The Boston Marathon is the world longest running consecutive marathon. However it has a very special place in my heart for another reason:
Deciding to run the Boston Marathon only a few weeks before the event was kinda a last minute decision,,, and I hadn’t done very much Marathon specific training, but its the Boston Marathon!! So I squeezed in a few extra road workouts, in an attempt to get the legs turning over and build some kind of marathon specific fitness ( no easy task in the few weeks I had)…However I always like a challenge, and the plan was to knock off a sub 3 marathon, and then fly to Europe and run a 115 km Ultra race. And after the weather bomb at last years race in Boston, I kinda had some unfinished business i wanted to take care of.
So what is so special about Boston?
I guess i could mention the things most people talk about when think of running the Boston marathon…The history of the event, the incredible crowds that line the course, and the incredible way the city comes alive with runners from all over the world in the week leading up to the race. But Boston is special to me personally for a couple of reasons. Firstly its the race where a decision was made to fly back to Chile and live with my amazing Ultra running partner Fran…Secondly, it was one of my dreams to qualify and run Boston, so when I was struggling with various life and health issues, it kept me focused and working towards this goal. Ok, so lets fast forward to this years event, starting with…
You’ve gotta experience an Expo like Boston, it has an incredible vibe, and it’s a great opportunity to meet runners from all over the world, and see the thousands of different products and services associated with running and fitness. It’s also a great place to spend a few weeks salary in one hit on shoes, clothes, and Boston related merchandise!!!
With the ever changing weather forecast in Boston at this time of year, its easy to get caught up in another phenomenon of the Boston Marathon…The race day weather forecast and the thousands of posts, tweets, messages, from runners talking about what to wear on race day. Seriously, I know how much weather conditions can effect a race, being and Ultra runner I’ve experienced Rain, snow, wind, mud, ice, sun, dust, and temperatures from -10 to 45 plus degrees Celsius… So I tend not to get too carried away with what’s gonna happen on the day. I just plan for the conditions and roll with it.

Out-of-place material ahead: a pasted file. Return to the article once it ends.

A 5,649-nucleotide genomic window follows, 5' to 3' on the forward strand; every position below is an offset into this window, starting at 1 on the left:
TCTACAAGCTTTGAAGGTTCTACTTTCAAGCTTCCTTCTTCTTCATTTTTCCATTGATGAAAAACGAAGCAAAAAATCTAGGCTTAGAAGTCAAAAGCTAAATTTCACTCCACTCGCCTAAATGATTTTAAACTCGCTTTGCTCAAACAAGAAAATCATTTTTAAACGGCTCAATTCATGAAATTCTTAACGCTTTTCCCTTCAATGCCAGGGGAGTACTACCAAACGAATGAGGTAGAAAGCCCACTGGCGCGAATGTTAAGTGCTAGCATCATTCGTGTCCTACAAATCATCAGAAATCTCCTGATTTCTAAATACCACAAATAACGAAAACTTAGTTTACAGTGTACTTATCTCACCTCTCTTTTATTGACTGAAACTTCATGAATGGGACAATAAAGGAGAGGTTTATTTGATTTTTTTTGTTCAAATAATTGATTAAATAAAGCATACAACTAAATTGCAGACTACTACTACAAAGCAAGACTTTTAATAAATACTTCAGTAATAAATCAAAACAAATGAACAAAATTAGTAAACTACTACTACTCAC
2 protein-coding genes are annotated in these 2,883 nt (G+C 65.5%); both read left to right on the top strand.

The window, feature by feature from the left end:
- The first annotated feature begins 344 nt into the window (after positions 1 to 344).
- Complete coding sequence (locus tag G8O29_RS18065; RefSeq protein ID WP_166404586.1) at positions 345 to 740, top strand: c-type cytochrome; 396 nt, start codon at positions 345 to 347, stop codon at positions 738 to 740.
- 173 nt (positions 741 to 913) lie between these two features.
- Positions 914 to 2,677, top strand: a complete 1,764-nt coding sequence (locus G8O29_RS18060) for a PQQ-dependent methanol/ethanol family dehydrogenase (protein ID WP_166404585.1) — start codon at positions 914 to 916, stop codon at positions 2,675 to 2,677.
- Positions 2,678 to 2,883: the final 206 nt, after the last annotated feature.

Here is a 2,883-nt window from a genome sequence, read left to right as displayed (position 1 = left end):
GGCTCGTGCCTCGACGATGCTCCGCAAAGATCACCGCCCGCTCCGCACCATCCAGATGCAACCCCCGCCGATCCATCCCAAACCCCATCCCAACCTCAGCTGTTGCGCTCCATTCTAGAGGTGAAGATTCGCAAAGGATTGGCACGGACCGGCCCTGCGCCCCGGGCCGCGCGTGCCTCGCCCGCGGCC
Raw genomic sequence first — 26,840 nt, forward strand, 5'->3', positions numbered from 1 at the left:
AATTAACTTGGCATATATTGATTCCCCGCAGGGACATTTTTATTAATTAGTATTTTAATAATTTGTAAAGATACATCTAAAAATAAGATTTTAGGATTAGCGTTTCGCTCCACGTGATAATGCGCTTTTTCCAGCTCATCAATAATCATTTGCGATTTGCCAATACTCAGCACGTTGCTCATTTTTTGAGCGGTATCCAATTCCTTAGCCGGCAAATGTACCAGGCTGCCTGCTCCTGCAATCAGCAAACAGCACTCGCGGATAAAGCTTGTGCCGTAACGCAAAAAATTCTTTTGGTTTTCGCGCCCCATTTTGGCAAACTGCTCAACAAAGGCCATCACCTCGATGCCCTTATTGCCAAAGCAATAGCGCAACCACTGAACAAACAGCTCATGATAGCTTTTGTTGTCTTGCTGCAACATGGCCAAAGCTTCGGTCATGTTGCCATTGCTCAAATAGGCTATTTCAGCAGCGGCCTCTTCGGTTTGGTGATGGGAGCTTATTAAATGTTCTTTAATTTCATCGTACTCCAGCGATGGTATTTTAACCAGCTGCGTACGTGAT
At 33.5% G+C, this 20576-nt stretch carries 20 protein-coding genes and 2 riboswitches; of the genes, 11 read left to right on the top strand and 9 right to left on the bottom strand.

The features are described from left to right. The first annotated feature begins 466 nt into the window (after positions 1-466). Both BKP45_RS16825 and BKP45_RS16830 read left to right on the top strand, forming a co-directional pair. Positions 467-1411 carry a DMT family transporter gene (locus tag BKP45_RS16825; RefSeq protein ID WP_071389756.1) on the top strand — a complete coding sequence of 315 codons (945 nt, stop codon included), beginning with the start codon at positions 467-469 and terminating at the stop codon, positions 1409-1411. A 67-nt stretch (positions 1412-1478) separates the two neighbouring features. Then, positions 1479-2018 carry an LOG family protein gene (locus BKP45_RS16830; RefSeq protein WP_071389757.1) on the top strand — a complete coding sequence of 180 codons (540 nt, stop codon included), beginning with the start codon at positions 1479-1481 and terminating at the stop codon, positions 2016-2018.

After dropping my gear bag at the finish line area, I caught the bus from Boston Common all the way out to Hopkinton, and the athletes village. At this point there was a bit of rain around, nothing to serious, and it looked like it was going to clear up as the day went on.
I must admit, I cut the bus ride a bit fine, and had to jog to the start coral with about 5 minutes to spare before my start time!
And just like that it was Go time!! Off we went, and once again, I was running the Boston Marathon.
The first 2 – 3 kms went by pretty quickly, and i found myself settling into a comfortable pace. This pretty much continued for the next several kms, as my body went into auto cruise mode. I was hitting my paces, and my body was just enjoying the pace with no issues.
I chatted with a few other runners and enjoyed spending some time with a guy from Aussie who was running at a similar pace. Then for no apparent reason at around 18 kms, my left calf seized up solid!!! it was so bad I stopped and went and sat in a porta potty to massage it for a minute. The next few kms were a case of testing my calf and adjusting my pace to suit. Eventually I found running 10-20 seconds slower per km was manageable. and as I was still within a sub 3 hour marathon window even though I was going a bit slower, I decided to sit at that for the remainder of the race.
The plan was then to stay within my time window to come in around somewhere between 2:55- 2:59. As the day went on, the sun came out and made life a bit easier as I prefer the heat to the cold. Coming through the Newton hills around the 35km mark I knew that the rest of the course was pretty much an easy run into downtown Boston, and if my calf behaved for these last few kms, I would get this done.
As always, the crowd support along the length of the course was outstanding, and as you get closer to the finish line they crowds get bigger and a lot louder. I gotta say the roar of the crowds in those last few Kms always gets me, and as you turn onto Boylston street it’s hard not to feel a little overwhelmed.
The highlight of my race was seeing my girl Fran cheering for me about 100 meters from the finish line, it was just the push I needed, and I crossed the line in 2 hours 57 minutes.
After collecting my medal and my gear bag I went in search of Fran. Having that hug together after crossing the finish line means more than anything to me. The support from a partner who is also a runner means so much, we both understand the months of training and sacrifice, the setbacks, the injuries, and those rare days when it all comes together.
So once again, Boston did not disappoint, the city and its people are amazing, the race organisation is second to none, and as I mentioned earlier, this place holds a special place in my heart.
Thank you to all the special people we met, the other runners and their families, my sponsors and the brands that support me, the race organisation, the volunteers, the Boston police dept, the event and expo folks, and of course, the people of Boston for making this one of my all time favorite races, period!